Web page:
By Kyle Allerton

In early 2018, Elon Musk sent an email to his staff where he listed some unconventional productivity recommendations, many of which were methods of how to hold super-productive meetings.

Here are 6 techniques from that email which will help transform your company or team by running your meetings the Musk way:

1. Keep numbers small.

“Excessive meetings are the blight of big companies and almost always get worse over time. Please get [out] of all large meetings, unless you’re certain they are providing value to the whole audience, in which case keep them very short.”

When you plan meetings, think of which people need the information or can contribute to the topic of the meeting. Don’t invite anyone that doesn’t absolutely need to be there.

2. Bring something to the table.

In the email, Musk says that if you aren’t adding to the value of the meeting, you should get out. “Walk out of a meeting or drop off a call as soon as it is obvious you aren’t adding value. It is not rude to leave, it is rude to make someone stay and waste their time.” 

If you are leading a meeting, allow attendees to get up and leave if they don’t feel that the meeting has value to them or if they don’t feel that they bring value to the meeting. Keeping unnecessary people in meetings reduces their productivity.

3. Don’t use jargon.

“Don’t use acronyms or nonsense words for objects, software or processes… In general, anything that requires an explanation inhibits communication. We don’t want people to have to memorize a glossary.” If you have to stop and explain every industry word to a new employee or a guest, you’re wasting time.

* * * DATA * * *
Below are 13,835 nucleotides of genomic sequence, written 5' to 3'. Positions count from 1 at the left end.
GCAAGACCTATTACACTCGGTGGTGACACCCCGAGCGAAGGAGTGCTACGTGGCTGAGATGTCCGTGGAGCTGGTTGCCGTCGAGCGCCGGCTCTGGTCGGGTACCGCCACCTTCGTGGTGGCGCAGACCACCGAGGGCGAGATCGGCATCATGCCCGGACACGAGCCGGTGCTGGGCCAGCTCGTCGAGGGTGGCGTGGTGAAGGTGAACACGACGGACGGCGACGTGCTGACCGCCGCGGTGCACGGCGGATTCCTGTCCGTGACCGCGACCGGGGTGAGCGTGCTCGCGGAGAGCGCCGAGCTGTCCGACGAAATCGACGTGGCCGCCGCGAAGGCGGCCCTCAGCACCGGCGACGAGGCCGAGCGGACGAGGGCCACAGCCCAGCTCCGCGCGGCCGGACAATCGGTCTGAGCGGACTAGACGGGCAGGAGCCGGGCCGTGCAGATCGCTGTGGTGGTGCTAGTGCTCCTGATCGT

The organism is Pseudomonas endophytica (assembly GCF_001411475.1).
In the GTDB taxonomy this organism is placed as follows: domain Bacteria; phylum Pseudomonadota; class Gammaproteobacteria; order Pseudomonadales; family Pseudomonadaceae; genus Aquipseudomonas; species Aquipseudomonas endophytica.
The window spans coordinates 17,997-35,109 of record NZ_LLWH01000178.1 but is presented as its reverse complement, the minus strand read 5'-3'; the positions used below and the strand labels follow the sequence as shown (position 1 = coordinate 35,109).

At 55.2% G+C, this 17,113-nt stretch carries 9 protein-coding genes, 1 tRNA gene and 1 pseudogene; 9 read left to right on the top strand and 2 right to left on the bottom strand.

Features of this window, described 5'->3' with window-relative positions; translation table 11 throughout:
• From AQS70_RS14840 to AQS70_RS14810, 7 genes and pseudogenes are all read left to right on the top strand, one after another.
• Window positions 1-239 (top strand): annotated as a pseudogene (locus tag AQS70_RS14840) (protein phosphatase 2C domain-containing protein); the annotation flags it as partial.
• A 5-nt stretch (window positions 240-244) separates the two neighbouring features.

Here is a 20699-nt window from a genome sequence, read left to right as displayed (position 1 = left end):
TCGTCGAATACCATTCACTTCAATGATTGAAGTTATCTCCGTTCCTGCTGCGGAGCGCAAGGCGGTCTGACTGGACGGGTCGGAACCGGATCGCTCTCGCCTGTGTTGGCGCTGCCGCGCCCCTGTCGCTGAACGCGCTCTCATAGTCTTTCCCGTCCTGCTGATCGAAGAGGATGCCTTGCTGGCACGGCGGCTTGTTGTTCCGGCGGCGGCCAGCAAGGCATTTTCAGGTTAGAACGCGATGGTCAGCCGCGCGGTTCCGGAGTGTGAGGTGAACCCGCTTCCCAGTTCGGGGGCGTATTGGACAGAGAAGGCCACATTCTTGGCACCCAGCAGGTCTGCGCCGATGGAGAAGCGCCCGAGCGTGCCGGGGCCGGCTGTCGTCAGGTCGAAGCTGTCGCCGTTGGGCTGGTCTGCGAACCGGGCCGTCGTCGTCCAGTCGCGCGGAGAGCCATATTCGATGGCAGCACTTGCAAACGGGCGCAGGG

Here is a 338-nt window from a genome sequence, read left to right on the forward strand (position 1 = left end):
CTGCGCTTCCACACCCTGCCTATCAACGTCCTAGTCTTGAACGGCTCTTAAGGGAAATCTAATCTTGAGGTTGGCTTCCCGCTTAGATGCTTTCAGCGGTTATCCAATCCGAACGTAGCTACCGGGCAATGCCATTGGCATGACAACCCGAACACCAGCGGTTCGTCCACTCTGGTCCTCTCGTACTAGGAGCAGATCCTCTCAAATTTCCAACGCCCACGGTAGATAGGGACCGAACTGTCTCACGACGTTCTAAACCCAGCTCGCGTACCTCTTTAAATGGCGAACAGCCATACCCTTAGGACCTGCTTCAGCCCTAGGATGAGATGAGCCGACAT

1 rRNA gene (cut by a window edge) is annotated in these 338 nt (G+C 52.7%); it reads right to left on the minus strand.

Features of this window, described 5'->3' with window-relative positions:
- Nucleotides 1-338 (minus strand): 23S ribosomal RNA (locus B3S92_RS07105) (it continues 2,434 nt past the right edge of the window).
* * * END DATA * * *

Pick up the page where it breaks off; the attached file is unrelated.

4. Communicate openly.

Musk says forget the hierarchy. Lower-level employees shouldn’t feel like they can only talk to their peers and direct supervisor. If someone has a good idea, they should feel comfortable expressing it, regardless of their position in the company.

5. Only hold meetings when necessary.

Musk’s email says that frequent meetings are a waste of time “…unless you are dealing with an extremely urgent matter.” Otherwise, only hold meetings if the information is too complex to convey over email or messenger. 

If you need to schedule frequent meetings for an urgent matter, make sure to end those scheduled meetings once the issue has been resolved. Many forget to stop the pattern and hold 2 or 3 unnecessary meetings before they realize that they’re wasting time.

6. Break the rules.

Just because you’ve been doing something the same way for years, it doesn’t mean that you should continue to do it. “In general, always pick common sense as your guide. If following a “company rule” is obviously ridiculous in a particular situation, such that it would make for a great Dilbert cartoon, then the rule should change.” Only keep rules in your meetings and your business as long as they make sense. If an outdated rule or tradition is standing in the way of progress, don’t be afraid to break that rule.

Employing these techniques could radically boost the productivity of your team or company. Engagement will improve, time will be used more effectively, and there will be more opportunities for new and challenging ideas.

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